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World Prematurity Day observed in Downtown Tyler

World Prematurity Day was created on November 17, 2011 to raise awareness for the millions of children every year who are born prematurely.
Credit: Justice Robinson

TYLER, Texas — Healthy Me Healthy Babies coalition in collaboration with NET Health and Zeta Phi Beta Sorority Incorporated, the Zeta Kappa Zeta chapter recognized March of Dimes' World Prematurity Day in Downtown Tyler Wednesday afternoon. 

Justice Robinson, Programs Specialist for Healthy Me Healthy Babies, says the purpose of the walk was to support those who were born premature and family members who had and/or lost premature babies.

The march took place around the Square beginning at 12 pm. The organizations and agencies provided resources at their tables. Following the march, was a time for those impacted by premature births to share their story.

One mom says she had her son at five months. Her newborn underwent heart surgery among other medical concerns.  

Credit: Justice Robinson

Robinson says in 2014, March of Dimes, reached out to NET Health to let the public health district know East Texas has a high level of infant mortality and prematurity rates. There are ways to prevent these early on says Robinson. That includes education, quality and affordable healthcare and mental health services.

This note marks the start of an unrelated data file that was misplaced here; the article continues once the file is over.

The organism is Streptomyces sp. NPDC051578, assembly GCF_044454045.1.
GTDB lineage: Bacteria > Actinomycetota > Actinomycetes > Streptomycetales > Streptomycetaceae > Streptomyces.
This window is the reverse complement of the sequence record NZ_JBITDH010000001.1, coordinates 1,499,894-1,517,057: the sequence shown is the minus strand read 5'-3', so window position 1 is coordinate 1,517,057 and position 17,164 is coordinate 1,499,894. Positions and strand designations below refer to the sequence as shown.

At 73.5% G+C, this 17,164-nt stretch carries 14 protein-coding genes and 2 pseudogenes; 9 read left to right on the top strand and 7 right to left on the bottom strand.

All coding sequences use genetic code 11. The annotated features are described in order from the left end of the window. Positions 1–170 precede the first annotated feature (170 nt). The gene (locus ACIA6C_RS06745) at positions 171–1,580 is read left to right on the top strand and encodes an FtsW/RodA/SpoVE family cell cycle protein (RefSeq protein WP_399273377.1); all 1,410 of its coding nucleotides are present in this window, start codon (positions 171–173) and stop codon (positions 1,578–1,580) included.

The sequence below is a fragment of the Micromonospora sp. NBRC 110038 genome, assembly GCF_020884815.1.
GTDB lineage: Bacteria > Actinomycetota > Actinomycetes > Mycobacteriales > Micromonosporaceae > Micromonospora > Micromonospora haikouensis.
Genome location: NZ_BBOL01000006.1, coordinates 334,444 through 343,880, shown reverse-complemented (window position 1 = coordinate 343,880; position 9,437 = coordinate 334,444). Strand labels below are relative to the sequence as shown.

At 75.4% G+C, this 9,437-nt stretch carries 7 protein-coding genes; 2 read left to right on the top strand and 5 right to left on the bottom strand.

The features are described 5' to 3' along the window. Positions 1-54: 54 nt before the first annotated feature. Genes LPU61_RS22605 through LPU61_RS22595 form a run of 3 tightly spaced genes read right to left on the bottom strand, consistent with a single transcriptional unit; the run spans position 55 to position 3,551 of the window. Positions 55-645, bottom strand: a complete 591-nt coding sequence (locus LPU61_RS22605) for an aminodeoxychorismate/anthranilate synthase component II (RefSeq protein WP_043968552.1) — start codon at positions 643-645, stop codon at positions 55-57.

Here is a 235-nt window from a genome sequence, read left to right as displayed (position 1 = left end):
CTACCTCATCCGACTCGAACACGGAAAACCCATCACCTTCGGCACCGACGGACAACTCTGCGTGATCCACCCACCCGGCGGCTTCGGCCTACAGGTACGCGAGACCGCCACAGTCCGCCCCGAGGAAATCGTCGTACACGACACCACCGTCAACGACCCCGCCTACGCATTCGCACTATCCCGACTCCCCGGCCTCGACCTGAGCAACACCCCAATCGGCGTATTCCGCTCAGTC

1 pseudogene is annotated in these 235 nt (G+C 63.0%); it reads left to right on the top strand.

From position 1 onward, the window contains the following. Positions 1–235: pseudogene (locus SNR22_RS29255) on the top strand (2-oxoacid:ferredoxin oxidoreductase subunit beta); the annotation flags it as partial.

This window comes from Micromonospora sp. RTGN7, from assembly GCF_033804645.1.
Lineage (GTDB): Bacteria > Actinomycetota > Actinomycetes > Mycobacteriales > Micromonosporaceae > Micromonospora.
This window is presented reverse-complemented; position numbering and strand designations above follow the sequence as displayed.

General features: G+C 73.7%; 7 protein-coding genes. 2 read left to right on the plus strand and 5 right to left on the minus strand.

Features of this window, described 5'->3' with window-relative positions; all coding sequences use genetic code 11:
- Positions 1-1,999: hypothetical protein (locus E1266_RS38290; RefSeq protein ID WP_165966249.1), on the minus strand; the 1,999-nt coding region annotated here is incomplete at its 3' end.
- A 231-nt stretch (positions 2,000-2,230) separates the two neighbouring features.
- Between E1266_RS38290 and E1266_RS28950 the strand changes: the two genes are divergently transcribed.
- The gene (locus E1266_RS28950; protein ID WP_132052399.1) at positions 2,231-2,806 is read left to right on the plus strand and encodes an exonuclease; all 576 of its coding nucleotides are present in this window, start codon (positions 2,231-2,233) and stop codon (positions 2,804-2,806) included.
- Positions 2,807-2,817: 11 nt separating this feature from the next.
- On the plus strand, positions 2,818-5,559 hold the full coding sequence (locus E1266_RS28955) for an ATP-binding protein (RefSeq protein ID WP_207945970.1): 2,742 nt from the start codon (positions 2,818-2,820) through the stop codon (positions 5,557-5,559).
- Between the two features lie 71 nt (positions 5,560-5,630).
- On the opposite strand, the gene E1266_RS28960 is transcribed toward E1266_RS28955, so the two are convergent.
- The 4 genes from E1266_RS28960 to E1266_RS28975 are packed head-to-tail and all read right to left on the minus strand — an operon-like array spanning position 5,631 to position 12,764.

African American women and Hispanic women are at higher rates to have a  preterm baby. According to Robinson they are "three to four times more likely to pass away while giving birth" she adds, "this could be due to the area they live in, not enough information and racial and implicit bias."

Dorinda Williams, a member of Zeta Phi Beta Sorority Inc., says the main focus on World Prematurity Day is to "bring awareness to premature babies."

Jean Williams, President of Zeta Phi Beta Sorority Incorporated, the Zeta Kappa Zeta chapter, says Texas received the grade level 'D' in infant mortality and premature births. Williams says, "We want to be an 'A'." In order to do that, Williams says people must educate themselves and help educate others as well. According to Williams, the sorority has partnered with March of Dimes for 45 years to help bring awareness.